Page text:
Irvine’s maritime museum is set to benefit from a new nationwide project addressing a decrease in conservation skills and ensure the country’s most important and at risk industrial artefacts are saved for future generations.

The award-winning Scottish Maritime Museum, which is home to the nationally recognised collection of maritime heritage and art, is part of the two year Powering Our People project launched by Industrial Museums Scotland.

The £230,000 Powering Our People project will ensure all 14 members of the federation of Scotland’s independent industrial museums, including the Scottish Maritime Museum, have a trained and knowledgeable workforce, best equipped to care for their Nationally Significant collections, now and into the future.

The move comes after a skills review led by Industrial Museums Scotland, and engaging employees and volunteers, confirmed that funding cuts over recent years have led to fewer staff and an increasing shortage of specialist training.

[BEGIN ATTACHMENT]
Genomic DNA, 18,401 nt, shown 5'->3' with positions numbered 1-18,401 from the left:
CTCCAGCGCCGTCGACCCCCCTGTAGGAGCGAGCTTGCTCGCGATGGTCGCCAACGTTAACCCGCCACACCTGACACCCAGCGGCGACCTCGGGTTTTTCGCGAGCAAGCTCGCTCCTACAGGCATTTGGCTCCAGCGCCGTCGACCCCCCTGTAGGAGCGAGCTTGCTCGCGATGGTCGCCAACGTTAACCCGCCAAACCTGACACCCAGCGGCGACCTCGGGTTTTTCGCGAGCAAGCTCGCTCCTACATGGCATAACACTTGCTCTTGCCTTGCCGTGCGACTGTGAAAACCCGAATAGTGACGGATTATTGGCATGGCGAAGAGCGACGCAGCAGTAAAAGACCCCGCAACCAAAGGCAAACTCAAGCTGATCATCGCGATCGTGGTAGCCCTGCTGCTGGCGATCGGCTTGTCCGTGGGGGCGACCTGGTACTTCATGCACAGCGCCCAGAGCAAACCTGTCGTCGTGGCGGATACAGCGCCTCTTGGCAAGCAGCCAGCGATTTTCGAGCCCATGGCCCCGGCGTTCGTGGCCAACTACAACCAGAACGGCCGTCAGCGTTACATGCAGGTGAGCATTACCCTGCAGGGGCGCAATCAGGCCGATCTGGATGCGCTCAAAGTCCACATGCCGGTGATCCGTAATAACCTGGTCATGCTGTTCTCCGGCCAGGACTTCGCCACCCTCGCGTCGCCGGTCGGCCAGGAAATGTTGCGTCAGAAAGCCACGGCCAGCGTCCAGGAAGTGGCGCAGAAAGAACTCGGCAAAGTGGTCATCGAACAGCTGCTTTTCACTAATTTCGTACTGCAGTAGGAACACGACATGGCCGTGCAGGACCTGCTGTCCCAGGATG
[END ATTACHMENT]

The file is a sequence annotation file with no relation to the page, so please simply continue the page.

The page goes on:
Through the project, Industrial Museums Scotland will employ a conservator and industrial conservation intern to work alongside 100 employees and volunteers to develop skills, particularly in the care of large industrial objects, important paper archives and innovative and historic engines.

The project, which will also benefit the wider industrial heritage sector, will centre on training, workplace exchanges, a conference and shadowing a conservator, as well as creating online resources to benefit the future workforce.

The Powering Our People project has been generously supported by the National Lottery Heritage Fund, Museum Galleries Scotland, the Pilgrim Trust, Historic Environment Scotland, the Headley Trust and the Gordon Fraser Charitable Trust.

David Mann, Chair of Industrial Museums Scotland and Director of the Scottish Maritime Museum, said: “We are grateful to funders for supporting this major legacy project for Scotland’s industrial museums.

“Key skills will be gained and shared within the workforce and the care of Scotland’s amazing and nationally important industrial heritage will become more sustainable into the future.”